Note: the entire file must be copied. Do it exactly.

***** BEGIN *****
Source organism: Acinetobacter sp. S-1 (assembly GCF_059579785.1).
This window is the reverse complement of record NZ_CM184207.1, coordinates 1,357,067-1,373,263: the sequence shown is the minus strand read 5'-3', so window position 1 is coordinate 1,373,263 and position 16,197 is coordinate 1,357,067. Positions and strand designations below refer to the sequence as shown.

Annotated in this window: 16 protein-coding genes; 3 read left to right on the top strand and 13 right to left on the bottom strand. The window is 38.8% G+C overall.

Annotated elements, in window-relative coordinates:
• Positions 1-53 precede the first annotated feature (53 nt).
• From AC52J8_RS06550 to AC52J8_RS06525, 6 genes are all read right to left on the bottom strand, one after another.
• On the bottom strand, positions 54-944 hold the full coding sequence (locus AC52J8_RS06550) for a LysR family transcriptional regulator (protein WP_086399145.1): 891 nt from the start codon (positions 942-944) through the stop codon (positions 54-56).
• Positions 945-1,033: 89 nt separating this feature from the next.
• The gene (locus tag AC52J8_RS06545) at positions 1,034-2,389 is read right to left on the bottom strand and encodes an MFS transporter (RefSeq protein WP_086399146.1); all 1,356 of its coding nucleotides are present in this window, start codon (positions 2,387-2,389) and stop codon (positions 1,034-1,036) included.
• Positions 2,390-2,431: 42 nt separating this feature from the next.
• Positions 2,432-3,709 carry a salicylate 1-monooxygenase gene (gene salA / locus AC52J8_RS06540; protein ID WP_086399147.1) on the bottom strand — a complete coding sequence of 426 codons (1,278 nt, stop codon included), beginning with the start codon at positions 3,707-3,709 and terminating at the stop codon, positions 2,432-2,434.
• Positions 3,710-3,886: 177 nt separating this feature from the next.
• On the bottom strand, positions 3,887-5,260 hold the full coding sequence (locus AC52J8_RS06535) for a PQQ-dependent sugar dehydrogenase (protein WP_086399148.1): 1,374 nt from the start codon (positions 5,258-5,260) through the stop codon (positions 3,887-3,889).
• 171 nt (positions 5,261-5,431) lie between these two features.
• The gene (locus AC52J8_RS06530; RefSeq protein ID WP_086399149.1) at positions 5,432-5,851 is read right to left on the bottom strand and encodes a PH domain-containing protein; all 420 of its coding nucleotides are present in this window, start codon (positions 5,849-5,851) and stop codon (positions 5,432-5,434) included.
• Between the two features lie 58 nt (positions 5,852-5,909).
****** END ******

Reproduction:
Source organism: Acinetobacter sp. S-1 (assembly GCF_059579785.1).
This window is the reverse complement of record NZ_CM184207.1, coordinates 1,357,067-1,373,263: the sequence shown is the minus strand read 5'-3', so window position 1 is coordinate 1,373,263 and position 16,197 is coordinate 1,357,067. Positions and strand designations below refer to the sequence as shown.

Annotated in this window: 16 protein-coding genes; 3 read left to right on the top strand and 13 right to left on the bottom strand. The window is 38.8% G+C overall.

Annotated elements, in window-relative coordinates:
• Positions 1-53 precede the first annotated feature (53 nt).
• From AC52J8_RS06550 to AC52J8_RS06525, 6 genes are all read right to left on the bottom strand, one after another.
• On the bottom strand, positions 54-944 hold the full coding sequence (locus AC52J8_RS06550) for a LysR family transcriptional regulator (protein WP_086399145.1): 891 nt from the start codon (positions 942-944) through the stop codon (positions 54-56).
• Positions 945-1,033: 89 nt separating this feature from the next.
• The gene (locus tag AC52J8_RS06545) at positions 1,034-2,389 is read right to left on the bottom strand and encodes an MFS transporter (RefSeq protein WP_086399146.1); all 1,356 of its coding nucleotides are present in this window, start codon (positions 2,387-2,389) and stop codon (positions 1,034-1,036) included.
• Positions 2,390-2,431: 42 nt separating this feature from the next.
• Positions 2,432-3,709 carry a salicylate 1-monooxygenase gene (gene salA / locus AC52J8_RS06540; protein ID WP_086399147.1) on the bottom strand — a complete coding sequence of 426 codons (1,278 nt, stop codon included), beginning with the start codon at positions 3,707-3,709 and terminating at the stop codon, positions 2,432-2,434.
• Positions 3,710-3,886: 177 nt separating this feature from the next.
• On the bottom strand, positions 3,887-5,260 hold the full coding sequence (locus AC52J8_RS06535) for a PQQ-dependent sugar dehydrogenase (protein WP_086399148.1): 1,374 nt from the start codon (positions 5,258-5,260) through the stop codon (positions 3,887-3,889).
• 171 nt (positions 5,261-5,431) lie between these two features.
• The gene (locus AC52J8_RS06530; RefSeq protein ID WP_086399149.1) at positions 5,432-5,851 is read right to left on the bottom strand and encodes a PH domain-containing protein; all 420 of its coding nucleotides are present in this window, start codon (positions 5,849-5,851) and stop codon (positions 5,432-5,434) included.
• Between the two features lie 58 nt (positions 5,852-5,909).